Tip # 186: Don’t knock it ’til you’ve stacked it.
We live in New York City. And while the crumbling brownstone we call home is far from the most extreme example in this city of people living one on top another, when we fall asleep at night we know there are four floors of people sleeping below us. On summer evenings, when James and I manage to sneak onto the roof of our building and take in the sunset, the view we see is chockablock with people stacked just like us. Giant block towers with glowing windows set against a pink and purple sky.
Taking stacked sleeping one step further inside our own tiny apartment seems logical, but I still deliberated between low-profile bunk beds, or a trundle, or a shared double bed for the kids’ narrow bedroom. To be totally honest, I didn’t fully grasp what a difference bunk beds in a tiny apartment could make until we had our kids sleeping in them. Here’s how it’s been going:
I’ll probably jinx all my good luck by putting this in writing, but some combination of weaning, and summertime exhaustion, and finally sleeping in a bed sized for a child instead of a baby, means that Silas has been sleeping beautifully. Magnificently! Blissfully! There was a bit of negotiation and kinks to work out in terms of finding a new bedtime routine. We had a bit of up and down and up again regarding where bedtime stories would be read before landing back in our big bed where we’d always read them before. But overall the transition regarding sleep has been easy. Nay, wonderful. I’m not naive enough to think the new beds were the only factor here, but since the first night our kids started sleeping in them, we’ve all been getting unprecedented sleep in this tiny apartment.
With the floor space that we gained in the kids’ room by moving out a crib, we were able to welcome a rescued desk from a local pre-k classroom. And the room has become less of a place just to sleep and more of a space to play. More than that, it’s become a space where the kids seem to feel a real sense of ownership. The beds themselves serve as the jumping off point (sometimes literally, though thankfully not yet from the top bunk) for imaginary games of every stripe. The kids’ desk being in their own room leaves them a bit of privacy and a space to create away from the hubbub of the rest of the apartment. As they get older, I imagine the bit of individuated space will be even more important. Right this minute, I’m scoping out possible sconces or clip-on lights so that each kid will have their own private space to read. (Recommendations welcomed!).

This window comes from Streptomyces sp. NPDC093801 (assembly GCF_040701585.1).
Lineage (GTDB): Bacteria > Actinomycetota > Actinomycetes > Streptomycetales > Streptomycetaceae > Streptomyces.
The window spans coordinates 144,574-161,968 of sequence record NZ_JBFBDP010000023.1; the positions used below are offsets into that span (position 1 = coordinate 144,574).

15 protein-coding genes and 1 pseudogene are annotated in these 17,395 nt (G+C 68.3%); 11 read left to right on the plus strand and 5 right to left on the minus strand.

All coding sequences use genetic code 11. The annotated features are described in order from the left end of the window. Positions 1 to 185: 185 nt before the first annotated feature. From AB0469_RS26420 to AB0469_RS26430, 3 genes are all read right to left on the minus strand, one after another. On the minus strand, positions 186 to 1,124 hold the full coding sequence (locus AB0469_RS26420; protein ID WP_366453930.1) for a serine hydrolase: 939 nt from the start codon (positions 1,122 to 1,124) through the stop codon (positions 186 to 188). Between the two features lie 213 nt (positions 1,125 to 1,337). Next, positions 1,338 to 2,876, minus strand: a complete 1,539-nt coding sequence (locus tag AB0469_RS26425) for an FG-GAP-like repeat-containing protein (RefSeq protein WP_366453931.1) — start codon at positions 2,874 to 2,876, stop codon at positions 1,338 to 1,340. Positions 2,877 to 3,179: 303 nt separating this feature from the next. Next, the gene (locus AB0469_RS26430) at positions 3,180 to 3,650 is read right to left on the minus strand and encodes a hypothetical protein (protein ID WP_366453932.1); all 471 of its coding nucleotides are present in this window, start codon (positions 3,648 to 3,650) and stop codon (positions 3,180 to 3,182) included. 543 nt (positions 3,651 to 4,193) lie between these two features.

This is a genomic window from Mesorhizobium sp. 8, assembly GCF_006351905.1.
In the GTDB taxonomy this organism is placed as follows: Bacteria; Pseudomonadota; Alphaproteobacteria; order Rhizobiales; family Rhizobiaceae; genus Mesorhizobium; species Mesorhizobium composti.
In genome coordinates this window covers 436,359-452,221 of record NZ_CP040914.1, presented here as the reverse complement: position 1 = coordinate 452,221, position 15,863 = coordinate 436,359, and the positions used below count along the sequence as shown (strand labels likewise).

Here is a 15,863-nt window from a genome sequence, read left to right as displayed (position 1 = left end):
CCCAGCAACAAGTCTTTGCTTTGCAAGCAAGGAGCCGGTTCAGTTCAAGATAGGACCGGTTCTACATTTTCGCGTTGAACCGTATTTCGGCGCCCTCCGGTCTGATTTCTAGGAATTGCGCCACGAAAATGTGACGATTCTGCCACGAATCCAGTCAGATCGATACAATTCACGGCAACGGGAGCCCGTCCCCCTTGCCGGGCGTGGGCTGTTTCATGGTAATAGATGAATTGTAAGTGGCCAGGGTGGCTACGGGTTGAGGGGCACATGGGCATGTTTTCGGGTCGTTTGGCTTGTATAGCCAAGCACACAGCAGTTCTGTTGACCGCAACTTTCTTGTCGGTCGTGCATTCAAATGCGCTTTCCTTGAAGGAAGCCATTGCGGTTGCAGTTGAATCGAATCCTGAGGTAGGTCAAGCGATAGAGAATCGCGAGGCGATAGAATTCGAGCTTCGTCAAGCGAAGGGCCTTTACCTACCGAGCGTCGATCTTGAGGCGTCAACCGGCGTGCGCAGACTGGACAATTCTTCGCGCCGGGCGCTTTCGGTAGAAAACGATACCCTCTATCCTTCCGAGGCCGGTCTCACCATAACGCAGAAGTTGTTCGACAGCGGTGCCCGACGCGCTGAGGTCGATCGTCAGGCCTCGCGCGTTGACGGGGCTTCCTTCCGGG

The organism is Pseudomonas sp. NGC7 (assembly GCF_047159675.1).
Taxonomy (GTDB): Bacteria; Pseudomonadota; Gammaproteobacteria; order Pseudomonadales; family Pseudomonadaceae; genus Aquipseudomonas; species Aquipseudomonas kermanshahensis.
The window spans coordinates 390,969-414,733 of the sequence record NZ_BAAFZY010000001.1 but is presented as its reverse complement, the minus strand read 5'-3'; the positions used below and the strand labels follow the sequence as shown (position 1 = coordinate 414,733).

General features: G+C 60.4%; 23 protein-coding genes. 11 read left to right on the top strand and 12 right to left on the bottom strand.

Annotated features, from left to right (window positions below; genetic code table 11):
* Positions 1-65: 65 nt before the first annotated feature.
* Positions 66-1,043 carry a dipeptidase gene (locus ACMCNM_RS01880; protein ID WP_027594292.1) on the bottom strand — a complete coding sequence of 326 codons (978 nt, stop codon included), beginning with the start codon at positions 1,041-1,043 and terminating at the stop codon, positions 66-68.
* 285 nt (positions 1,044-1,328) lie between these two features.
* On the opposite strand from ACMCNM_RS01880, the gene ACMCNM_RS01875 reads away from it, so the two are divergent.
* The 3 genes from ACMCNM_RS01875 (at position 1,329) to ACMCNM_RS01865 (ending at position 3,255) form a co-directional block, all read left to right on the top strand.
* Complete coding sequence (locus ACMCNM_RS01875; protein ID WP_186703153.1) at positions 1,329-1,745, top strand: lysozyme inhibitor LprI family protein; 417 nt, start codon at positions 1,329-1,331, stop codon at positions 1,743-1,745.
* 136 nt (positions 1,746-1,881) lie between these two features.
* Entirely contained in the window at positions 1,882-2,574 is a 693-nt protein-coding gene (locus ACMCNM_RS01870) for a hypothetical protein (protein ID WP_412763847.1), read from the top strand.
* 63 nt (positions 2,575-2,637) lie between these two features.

I’ve gotten lots of questions about how we’re making the bed. For now, we’re using fitted bottom sheets only. Both kids sleep on relatively lightweight mattresses and so James and I haven’t found changing the sheets to be very much more onerous than changing sheets on any bed. The corners lift up easily and with a grunt and a pull or two, the bottom sheet’s on. Because it’s been summertime, the kids have been sleeping with their small baby blankets only. Come cooler weather, I’m planning to use throw blankets or toddler-sized duvets or blankets over top. For the next few years anyway, I can’t see the value in wrestling twin-sized flat sheets or blankets onto the beds. Their room is fairly stuffy all year long, so I’m hoping a lightweight blanket or quilt for each of them will be easy enough to wash weekly and cozy enough to sleep under. Specifics TBD.
+ The bunk we settled on is the Oeuf Perch Bunk Bed. I was torn between this bed and tackling a more involved DIY hack of the Ikea Kura, but when we were given the opportunity to rehome a set of secondhand Perch bunks directly from the designers themselves, we decided we couldn’t pass on the opportunity. We couldn’t be happier. When James and I were briefly solo in Brooklyn back in July, we took my parents’ car and rumbled over to Park Slope to drop off our crib and pick up the new-to-us bunks. By the end of the night we had everything set up and ready to go. (The video instructions available to set up this bed are genius and leave out most all room for error or spousal disagreements. I highly recommend them to anyone tackling the project.) To save space, we’re using the replacement ladder that comes with bed’s trundle option. (Full disclosure: I’m not certain this ladder can be purchased separately from the trundle typically, but it’s been a huge space-saver for us and such a welcome addition to the bed!)
+ The kids’ desk was rescued via my local Buy Nothing Group and before that, from a local elementary school updating their pre-k classroom. I repainted it in the kids’ requested color: pink. The color is Calamine No. 230 from Farrow & Ball, who generously provided a small pot of their paint for the project. I decided on the Modern Eggshell finish for durability and it’s been lovely. (More on this desk and the oft-asked-about art supplies very soon!)
+ The kids’ sheets were a gift from Lewis Home in the Rosehip print which is so sweet and subtle and even more lovely in person.
What else? Bunk bed fears you need allayed? Questions? Fellow bunk enthusiasts?